Then came our "For the Cause" workshop, led by DFT's Field Director Georgia Weindling, which taught Campers how to manage the most valuable resource in any campaign... volunteers! It was a great 'How To' guide in making sure that campaign volunteers are used efficiently, are properly trained, and - most importantly - feel like they are appreciated and respected by the campaign and the candidates.

And then, as is the custom of all Root Camp programs put on by DFT, the day ended in a Door-to-Door Training and Roleplaying session. Here is where most of the day's skills pulled together as our Campers broke up into groups and practiced their door knocking skills by trying to get voters (the trainers) to support and vote for Jane Smith for Mayor. As always, this workshop was the most fun and our Campers learned alot about themselves and about how difficult it is to have genuine conversations at the doors of total strangers. In the end, all of the Trainers agreed that this was one of the best groups of canvassers so far in the Root Camp program.

After the workshops officially ended, we celebrated Georgia Weindling's birthday with chocolate cake and a rousing chorus of "Happy Birthday".

Then it was on to our special session, where local candidates found out about Democracy for Tennessee's Candidate Training School and about our endorsement process.

This was undoubtedly one of the most successful Camps to date and DFT's thanks goes out to all who attended Camp Knoxville! If you live in East Tennessee and want an even more intense and detailed grassroots training, make sure to sign up for the DFA Training Academy, coming to Asheville, North Carolina on May 6 & 7.

Categories: Blogs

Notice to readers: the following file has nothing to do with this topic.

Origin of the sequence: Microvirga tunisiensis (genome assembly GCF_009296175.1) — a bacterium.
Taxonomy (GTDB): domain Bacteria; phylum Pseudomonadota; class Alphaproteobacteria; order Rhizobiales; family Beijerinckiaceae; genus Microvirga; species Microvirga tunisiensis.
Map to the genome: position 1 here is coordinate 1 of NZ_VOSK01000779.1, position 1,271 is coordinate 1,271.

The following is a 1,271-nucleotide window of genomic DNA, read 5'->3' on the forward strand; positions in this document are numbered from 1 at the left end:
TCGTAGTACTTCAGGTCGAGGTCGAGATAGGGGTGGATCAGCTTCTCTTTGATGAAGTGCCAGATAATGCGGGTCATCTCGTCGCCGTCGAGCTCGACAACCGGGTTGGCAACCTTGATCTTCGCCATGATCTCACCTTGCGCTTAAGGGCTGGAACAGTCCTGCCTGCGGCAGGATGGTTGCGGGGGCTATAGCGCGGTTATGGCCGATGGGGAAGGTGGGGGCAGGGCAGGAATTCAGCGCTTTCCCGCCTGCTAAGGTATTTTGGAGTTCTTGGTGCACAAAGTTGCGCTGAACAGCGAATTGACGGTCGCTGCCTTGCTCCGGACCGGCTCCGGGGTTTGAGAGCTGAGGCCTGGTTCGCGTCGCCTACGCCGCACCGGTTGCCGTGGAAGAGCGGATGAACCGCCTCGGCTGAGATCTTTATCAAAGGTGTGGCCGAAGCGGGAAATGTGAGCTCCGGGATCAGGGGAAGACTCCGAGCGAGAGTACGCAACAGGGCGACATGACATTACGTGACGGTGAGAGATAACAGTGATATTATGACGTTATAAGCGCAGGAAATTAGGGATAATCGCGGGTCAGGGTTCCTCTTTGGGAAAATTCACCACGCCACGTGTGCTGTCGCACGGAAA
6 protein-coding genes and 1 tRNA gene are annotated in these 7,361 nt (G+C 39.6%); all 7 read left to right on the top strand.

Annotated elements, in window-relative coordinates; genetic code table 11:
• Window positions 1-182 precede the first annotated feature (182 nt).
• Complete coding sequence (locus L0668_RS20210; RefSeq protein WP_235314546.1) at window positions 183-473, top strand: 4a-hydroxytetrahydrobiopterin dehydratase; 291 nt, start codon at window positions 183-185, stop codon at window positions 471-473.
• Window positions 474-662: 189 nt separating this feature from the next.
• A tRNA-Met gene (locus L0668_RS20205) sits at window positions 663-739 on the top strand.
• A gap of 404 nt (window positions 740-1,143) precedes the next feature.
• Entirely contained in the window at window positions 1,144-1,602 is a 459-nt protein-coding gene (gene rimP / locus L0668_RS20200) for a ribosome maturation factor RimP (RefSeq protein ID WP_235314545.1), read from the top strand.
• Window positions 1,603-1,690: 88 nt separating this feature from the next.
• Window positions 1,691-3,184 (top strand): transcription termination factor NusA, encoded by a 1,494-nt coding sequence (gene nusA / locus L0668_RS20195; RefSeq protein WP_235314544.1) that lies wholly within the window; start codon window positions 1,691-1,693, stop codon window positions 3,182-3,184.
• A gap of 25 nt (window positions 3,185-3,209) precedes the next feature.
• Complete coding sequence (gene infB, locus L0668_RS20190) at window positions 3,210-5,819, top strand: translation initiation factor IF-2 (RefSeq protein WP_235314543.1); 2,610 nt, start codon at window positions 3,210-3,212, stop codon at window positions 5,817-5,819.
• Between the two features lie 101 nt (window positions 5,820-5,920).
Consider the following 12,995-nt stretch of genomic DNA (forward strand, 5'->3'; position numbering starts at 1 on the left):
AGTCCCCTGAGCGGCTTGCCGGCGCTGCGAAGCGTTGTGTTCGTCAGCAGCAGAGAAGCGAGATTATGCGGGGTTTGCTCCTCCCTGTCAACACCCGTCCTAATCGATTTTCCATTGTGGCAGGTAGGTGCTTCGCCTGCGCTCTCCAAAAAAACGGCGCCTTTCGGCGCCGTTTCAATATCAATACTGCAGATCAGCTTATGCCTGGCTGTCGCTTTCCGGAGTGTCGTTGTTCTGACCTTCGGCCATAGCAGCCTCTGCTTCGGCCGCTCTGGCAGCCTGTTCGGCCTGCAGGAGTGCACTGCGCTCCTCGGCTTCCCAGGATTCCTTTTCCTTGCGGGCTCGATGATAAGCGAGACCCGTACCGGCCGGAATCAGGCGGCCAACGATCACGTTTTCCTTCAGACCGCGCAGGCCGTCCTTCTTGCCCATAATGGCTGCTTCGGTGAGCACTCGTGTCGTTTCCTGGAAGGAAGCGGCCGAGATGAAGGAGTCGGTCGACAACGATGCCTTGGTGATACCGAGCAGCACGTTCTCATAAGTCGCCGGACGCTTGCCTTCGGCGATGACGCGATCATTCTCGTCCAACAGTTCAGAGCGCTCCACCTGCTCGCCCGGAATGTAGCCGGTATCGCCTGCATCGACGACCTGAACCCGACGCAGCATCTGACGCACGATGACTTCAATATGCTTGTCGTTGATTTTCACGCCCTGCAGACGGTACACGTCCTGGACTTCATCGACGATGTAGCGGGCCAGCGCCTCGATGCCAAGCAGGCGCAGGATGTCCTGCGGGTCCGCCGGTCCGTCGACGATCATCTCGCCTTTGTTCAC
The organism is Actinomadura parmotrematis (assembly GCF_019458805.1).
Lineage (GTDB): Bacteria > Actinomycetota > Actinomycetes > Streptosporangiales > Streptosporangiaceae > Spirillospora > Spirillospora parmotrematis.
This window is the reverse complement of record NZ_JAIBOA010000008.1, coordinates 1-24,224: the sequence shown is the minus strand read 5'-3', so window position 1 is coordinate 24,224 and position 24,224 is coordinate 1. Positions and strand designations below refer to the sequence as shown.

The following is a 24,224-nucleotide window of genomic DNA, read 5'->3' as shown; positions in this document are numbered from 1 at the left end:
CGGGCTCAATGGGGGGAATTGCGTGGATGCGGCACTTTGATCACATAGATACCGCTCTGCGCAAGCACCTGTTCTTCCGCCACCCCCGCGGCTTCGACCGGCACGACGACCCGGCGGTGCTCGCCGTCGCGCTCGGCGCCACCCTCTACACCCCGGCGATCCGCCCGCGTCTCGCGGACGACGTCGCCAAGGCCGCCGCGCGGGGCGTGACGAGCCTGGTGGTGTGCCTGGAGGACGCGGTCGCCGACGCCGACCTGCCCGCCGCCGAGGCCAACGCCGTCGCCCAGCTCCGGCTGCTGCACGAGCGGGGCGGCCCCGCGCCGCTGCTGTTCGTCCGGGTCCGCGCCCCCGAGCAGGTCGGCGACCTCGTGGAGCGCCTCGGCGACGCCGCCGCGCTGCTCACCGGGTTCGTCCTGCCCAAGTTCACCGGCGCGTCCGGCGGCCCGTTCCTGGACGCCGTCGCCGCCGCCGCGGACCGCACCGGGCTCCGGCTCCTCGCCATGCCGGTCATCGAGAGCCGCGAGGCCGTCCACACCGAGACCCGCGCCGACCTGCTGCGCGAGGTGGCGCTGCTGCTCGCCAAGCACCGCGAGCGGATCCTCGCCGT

Around 38 years ago, then-President Lyndon Johnson announced that he would not run for re-election. The announcement was the culmination of the War in Vietnam that had cost the lives of tens of thousands of serviceman and women, wounded many thousands more, and killed hundreds of thousands of civilians—all for the sake of fighting an ideology that had nothing to do with the reality of governance or even the realities of our national security.

I remember how horrified I was to see our troops come home to an unwelcoming America that had been polarized by the war and struggled with the notion that we had "lost." Most of these troops had not gone to Viet Nam by choice. They were draftees. These men, women, and their families bore the brunt of an America that was mired in failure and confusion. Make no mistake, this failure and confusion was the responsibility of our highest elected officials and their policy wonks who incredibly misunderstood that we were fighting on the wrong side of a war of independence; a failure by leaders who never had to bear the true consequences of the war, or even be held accountable.

As a young teenager, I remember feeling that sense of failure. I remember the feeling of relief that the War in Viet Nam was over. And I remember the resolve and feeling that no human being of my generation could possibly be incompetent, immoral, and dishonest enough to repeat these same mistakes over again.

On the third anniversary of the start of the War in Iraq, Lyndon Johnson looks like General Eisenhower.

We all know why.

And we all know that the outcome of the War in Iraq must be different. We honor those who serve our country by praying for their safe and speedy return home. We also honor them by making sure that justice comes to those who have been so incompetent and dishonest in the prosecution of the War in Iraq, the war on terror, and so divided this country.

Let's finish the job. Let's bring the President to justice. Because the lessons of Vietnam have taught us that only justice will ensure that no President, member of Congress, or policy bureaucrat ever brings this kind of dishonor to our country and our Democratic institutions again.

Categories: Blogs

March 17, 2006